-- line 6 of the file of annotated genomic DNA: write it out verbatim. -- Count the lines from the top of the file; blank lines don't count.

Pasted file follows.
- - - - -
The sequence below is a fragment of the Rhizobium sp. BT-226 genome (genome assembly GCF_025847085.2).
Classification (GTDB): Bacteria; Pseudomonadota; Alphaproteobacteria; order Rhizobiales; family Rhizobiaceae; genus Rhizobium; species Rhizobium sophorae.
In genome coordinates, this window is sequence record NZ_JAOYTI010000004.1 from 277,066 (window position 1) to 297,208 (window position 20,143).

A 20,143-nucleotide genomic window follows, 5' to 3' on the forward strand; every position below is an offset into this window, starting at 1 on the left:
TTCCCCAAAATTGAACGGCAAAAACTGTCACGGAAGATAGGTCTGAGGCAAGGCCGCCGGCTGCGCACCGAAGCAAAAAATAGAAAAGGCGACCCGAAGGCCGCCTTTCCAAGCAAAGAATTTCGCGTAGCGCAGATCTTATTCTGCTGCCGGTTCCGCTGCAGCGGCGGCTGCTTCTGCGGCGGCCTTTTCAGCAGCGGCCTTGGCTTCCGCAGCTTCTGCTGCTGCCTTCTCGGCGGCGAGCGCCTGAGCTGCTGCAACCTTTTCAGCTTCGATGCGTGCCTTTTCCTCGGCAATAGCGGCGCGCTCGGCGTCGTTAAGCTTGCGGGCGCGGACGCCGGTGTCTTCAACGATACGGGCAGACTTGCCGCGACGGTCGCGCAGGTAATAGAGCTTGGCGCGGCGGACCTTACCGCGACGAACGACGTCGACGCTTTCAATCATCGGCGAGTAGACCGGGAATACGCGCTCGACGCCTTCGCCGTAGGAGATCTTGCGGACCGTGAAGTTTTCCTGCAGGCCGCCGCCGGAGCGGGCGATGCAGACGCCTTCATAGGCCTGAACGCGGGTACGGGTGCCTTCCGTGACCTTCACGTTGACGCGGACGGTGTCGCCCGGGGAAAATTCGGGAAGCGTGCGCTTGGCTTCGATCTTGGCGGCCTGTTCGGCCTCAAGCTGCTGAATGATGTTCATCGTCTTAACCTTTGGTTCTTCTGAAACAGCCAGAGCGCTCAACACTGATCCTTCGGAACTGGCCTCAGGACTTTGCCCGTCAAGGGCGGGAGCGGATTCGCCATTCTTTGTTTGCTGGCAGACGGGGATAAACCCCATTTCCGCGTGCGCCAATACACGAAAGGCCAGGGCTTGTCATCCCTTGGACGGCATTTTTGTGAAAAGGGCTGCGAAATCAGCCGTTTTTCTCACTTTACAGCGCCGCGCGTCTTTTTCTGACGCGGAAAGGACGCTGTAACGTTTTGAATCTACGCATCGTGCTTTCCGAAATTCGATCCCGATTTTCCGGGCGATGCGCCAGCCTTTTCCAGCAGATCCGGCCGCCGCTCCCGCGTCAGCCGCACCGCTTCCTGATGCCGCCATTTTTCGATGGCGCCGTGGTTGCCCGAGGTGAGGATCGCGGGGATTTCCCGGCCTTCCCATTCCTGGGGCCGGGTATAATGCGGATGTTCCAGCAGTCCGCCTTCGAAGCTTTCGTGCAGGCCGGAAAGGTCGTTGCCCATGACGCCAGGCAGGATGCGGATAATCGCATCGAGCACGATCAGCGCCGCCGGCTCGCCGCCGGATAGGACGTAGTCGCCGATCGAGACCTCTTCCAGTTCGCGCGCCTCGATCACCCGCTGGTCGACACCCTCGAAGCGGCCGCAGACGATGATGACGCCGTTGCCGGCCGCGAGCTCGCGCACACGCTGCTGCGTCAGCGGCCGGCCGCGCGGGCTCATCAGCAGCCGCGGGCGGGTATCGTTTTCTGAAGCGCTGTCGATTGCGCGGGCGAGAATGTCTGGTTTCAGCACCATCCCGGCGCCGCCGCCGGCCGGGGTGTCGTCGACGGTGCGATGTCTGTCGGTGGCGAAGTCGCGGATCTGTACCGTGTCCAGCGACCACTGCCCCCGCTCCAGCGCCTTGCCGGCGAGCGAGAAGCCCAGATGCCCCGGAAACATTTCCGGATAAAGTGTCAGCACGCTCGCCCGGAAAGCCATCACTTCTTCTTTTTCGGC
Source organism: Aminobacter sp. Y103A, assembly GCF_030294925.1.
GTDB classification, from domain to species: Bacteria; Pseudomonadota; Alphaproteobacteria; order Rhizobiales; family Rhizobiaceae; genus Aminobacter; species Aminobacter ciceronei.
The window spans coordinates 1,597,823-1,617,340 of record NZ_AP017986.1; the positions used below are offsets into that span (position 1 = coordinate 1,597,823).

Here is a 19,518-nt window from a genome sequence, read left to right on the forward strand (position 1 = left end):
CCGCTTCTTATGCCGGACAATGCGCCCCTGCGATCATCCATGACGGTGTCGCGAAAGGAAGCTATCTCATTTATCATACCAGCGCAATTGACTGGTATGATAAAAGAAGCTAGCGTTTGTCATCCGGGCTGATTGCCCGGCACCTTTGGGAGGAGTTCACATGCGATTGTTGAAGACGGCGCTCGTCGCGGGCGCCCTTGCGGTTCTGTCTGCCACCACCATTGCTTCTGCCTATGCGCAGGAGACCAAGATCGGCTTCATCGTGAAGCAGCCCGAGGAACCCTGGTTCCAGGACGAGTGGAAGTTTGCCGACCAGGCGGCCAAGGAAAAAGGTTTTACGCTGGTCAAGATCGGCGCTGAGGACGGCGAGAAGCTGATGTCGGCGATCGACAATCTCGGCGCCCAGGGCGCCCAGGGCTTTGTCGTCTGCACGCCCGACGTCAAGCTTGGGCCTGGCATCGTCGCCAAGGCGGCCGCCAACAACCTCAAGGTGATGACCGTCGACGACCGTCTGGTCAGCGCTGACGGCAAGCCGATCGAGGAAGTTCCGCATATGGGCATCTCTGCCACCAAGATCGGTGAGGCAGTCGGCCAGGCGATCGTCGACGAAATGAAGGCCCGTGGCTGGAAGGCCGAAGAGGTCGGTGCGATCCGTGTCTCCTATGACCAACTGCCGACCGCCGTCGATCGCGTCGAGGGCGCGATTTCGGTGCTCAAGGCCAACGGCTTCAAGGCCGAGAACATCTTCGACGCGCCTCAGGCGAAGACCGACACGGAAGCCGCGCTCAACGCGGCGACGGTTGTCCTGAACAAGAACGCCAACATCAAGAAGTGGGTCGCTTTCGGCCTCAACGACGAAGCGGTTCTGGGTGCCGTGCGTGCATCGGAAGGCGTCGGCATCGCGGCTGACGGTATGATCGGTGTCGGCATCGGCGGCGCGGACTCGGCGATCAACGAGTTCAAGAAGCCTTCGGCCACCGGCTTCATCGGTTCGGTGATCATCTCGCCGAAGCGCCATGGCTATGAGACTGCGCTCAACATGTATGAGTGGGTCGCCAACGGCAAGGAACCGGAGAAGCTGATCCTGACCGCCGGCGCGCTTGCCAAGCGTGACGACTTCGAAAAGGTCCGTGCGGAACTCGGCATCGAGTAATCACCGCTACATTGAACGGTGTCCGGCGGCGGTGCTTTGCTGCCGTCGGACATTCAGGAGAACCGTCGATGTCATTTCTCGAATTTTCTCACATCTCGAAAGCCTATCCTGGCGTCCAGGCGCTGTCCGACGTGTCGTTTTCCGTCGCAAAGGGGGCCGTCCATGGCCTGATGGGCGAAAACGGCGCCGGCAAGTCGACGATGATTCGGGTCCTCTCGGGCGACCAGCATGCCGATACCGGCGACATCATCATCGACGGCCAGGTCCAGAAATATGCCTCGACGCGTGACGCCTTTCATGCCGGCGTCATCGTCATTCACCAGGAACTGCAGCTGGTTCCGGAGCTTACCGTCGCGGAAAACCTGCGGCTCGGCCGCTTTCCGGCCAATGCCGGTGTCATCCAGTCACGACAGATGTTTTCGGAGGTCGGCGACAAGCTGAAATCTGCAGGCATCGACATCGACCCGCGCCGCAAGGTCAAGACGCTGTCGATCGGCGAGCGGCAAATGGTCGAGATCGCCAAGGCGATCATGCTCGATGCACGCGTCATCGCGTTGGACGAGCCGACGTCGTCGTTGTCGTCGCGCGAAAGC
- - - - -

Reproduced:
Source organism: Aminobacter sp. Y103A, assembly GCF_030294925.1.